There is so much going on in John Friend’s life right now that an assistant once teased him about waking just before dawn and calling to ask for coffee, only to be reminded that he, Friend, was in Quito, Munich or Seoul, while the assistant was back at home base in the Woodlands, a cushy suburb north of Houston.
That Friend, the founder of Anusara, one of the world’s fastest-growing styles of yoga, has an assistant is itself significant; many people still picture yogis as serene guys who live in respectable deprivation in places like Mysore or Pune, India, and wait for disciples to find them. Not Friend.
When Friend wasn’t off leading workshops, he was helping plan the yoga-and-music Wanderlust festival to be held this week in Squaw Valley and the Anusara Grand Gathering in Estes Park, Colo., in September, the lead-in to Yoga Journal’s annual weeklong conference featuring major American yoga teachers. “John brings in huge numbers,” says Elana Maggal, conference director for Yoga Journal, the bible for practitioners. “In 2008, his was the largest yoga class ever held at our conference. We had 800 people all in one room. We had a waiting list of 200. Needless to say, we want to replicate that.”
On the road and at home, Friend also keeps tabs on all the ancillary businesses he has created in the last 13 years, since Anusara was born: his global Anusara expansion (Studio Yoggy, one of the biggest yoga-school chains in Japan, will be offering Anusara yoga classes); his Anusara publishing ventures (he has commissioned a history of yoga and continues to work on his own book, albeit sporadically); and his Anusara yoga-wear business (Friend has his own line, but also works with Adidas, which is using Anusara yoga trainers in its worldwide yoga push). He is also financing historical yoga research in Nepal and Kashmir.
Simultaneously, Friend is trying to raise money for his most ambitious project to date, the Center, which he is planning to locate in meta-crunchy Encinitas, Calif. Friend expects the Center, with art, music and theater, in addition to yoga, to expand the Anusara “community” — his word — which currently includes 200,000 students in 70 countries and about 1,200 licensed-by-John-Friend teachers.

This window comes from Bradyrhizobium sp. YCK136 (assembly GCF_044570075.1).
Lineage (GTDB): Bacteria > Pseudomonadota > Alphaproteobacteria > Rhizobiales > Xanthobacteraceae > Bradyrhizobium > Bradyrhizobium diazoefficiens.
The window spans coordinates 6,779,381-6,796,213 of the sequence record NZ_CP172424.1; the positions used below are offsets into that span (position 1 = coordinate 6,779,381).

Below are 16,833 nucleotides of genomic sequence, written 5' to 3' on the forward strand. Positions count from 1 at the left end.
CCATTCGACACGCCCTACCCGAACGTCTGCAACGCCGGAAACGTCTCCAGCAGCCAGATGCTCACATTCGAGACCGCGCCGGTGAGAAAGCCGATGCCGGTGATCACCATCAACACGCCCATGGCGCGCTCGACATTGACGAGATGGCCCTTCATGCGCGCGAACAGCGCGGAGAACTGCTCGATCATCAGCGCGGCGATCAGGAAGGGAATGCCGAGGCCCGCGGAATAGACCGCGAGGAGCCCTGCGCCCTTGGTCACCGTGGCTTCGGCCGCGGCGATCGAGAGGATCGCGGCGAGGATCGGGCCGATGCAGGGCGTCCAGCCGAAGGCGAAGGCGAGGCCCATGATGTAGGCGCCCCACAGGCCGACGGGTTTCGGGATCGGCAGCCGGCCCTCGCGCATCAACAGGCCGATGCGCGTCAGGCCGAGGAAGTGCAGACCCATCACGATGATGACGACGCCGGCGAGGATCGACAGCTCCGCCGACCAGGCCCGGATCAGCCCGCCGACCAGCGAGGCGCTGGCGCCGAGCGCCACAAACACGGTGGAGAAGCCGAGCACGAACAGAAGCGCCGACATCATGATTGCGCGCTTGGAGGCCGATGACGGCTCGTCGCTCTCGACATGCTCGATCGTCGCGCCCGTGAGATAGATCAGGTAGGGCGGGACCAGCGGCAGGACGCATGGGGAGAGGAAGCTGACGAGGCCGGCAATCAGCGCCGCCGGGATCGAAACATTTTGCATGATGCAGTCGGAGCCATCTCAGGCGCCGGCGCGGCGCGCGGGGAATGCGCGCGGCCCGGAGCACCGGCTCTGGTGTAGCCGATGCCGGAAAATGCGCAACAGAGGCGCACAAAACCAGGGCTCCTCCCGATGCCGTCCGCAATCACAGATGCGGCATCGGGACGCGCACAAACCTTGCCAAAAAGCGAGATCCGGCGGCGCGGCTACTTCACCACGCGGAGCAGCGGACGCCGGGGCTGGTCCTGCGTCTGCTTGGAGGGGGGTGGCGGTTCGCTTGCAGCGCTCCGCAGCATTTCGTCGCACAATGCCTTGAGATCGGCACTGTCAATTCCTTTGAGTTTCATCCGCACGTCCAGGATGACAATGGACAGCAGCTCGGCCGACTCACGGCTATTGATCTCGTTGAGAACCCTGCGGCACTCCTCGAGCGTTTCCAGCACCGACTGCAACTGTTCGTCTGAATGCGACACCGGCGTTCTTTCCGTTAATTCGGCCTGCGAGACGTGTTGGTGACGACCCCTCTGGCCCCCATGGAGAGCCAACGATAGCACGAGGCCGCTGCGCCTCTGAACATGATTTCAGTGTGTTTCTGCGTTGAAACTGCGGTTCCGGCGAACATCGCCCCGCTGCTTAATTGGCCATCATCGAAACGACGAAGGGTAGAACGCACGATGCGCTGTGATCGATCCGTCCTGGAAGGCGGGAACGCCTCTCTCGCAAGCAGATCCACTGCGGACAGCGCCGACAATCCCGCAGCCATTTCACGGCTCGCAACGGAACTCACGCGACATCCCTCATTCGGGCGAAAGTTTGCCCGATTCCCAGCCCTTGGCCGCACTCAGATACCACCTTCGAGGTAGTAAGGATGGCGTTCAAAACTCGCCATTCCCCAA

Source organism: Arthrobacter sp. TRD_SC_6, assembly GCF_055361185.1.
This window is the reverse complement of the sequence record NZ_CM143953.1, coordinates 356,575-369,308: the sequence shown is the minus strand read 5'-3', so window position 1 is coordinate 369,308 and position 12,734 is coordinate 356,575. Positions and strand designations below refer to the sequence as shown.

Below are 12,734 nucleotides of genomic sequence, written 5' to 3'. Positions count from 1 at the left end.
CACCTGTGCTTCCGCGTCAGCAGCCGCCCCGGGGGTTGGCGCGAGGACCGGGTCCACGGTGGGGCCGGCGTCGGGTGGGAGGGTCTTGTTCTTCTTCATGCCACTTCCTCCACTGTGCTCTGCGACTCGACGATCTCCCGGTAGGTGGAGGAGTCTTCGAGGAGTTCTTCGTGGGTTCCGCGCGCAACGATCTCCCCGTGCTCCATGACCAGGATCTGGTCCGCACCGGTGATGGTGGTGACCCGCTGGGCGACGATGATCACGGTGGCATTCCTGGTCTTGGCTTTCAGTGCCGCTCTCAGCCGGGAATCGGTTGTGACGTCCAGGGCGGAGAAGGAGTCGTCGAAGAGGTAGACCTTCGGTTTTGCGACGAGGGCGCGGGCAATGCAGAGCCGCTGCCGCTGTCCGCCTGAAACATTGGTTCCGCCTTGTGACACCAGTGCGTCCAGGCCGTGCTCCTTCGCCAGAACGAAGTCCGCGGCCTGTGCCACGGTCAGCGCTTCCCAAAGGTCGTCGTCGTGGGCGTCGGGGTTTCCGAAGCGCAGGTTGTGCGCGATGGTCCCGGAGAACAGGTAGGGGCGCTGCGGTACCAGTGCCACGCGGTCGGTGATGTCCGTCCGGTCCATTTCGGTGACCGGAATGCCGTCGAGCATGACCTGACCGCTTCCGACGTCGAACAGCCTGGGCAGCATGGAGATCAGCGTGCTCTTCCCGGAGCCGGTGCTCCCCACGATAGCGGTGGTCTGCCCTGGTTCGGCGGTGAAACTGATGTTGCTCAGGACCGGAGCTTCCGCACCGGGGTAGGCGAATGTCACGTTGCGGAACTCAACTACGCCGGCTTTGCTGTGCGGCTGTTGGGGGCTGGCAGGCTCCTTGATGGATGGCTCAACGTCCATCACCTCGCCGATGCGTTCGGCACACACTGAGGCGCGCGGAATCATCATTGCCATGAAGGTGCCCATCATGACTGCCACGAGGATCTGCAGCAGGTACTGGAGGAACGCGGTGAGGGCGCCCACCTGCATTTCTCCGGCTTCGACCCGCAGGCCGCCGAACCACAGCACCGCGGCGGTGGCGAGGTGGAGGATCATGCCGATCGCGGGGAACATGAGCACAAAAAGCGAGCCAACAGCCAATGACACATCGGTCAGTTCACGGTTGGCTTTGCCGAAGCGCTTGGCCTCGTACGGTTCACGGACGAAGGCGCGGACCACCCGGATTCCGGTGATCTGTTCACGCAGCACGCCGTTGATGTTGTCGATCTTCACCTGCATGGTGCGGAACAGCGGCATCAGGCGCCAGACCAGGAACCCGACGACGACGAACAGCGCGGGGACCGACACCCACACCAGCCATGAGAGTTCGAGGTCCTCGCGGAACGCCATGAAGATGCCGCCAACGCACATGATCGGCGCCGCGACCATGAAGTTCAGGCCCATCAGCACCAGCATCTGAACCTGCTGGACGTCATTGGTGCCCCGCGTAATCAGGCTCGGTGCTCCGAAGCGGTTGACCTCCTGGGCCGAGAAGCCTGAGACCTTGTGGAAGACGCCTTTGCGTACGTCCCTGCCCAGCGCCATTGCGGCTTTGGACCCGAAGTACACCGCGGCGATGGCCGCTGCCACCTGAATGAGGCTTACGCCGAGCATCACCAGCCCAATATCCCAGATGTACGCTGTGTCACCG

As he tried to sum up his creation, his eyes slipped out of focus as he zigged into tantric philosophy and zagged into Anusara’s metaphysical underpinnings — but that didn’t really get him where he wanted to go. He cited the “top scholars” who have helped him refine Anusara’s message. Then he talked about the freedom of Anusara; it’s nothing like the more rigid schools that demand students repeat the same poses in the same way at every single class, nor is it the kind of practice in which teachers withhold praise, lest students become too egocentric. “Anusara is positive,” Friend said, resting his head on the back of his chair and absently caressing one of many highly polished orbs on an adjacent table. “It’s accessible. Easily applicable. And yet it has depth and sophistication.”
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Taking a break?
Consider those religions that focus on sin and damnation, on discipline instead of joy. “Fundamentally they say no,” he told me. “While Anusara is a yes.”
Friend’s world was coming back into focus. His eyes became brighter, and his jet lag fell away, dissolved by this insight.
“We are,” Friend said, beaming, “the Yoga of Yes.”
I didn’t know at the time that this was my introduction to what others call “the cult of John.” If Friend could be compared with anyone outside the yoga world — and I am not sure he would like this comparison — it would be Joel Osteen, the magnetic evangelical megachurch minister with the feel-good message and a book-and-television empire. Osteen’s God is loving and forgiving. Osteen doesn’t get hung up on dogma, and thus everybody is welcome.
Similarly, Friend’s yoga is based on classic hatha-yoga postures — he has refined them using what he calls “universal principles of alignment” — but it can be as challenging as a student wants it to be. His classes are less about toned abs than about self-expression and enjoyment.
Not surprisingly, Friend’s detractors — and there are at least as many as admirers — claim that he has watered down and commercialized a hallowed tradition for his own gain. Anusara Inc. currently has about $2 million a year in revenue, though Friend says, “We spend as much as we bring in, so we have little profit.” An Anusara prospectus from the spring predicted that revenue could double by 2012. Friend is the sole stockholder in the company and pays himself a salary that is just under $100,000 — a fortune in the yoga world. Friend, of course, is not ashamed to sell this new American cocktail of spirituality and exercise. How can people get the word unless he spreads it? “There’s no differentiation between yoga philosophy and business philosophy,” he said of Anusara. “We honor spirit, based on our vision that life is good.”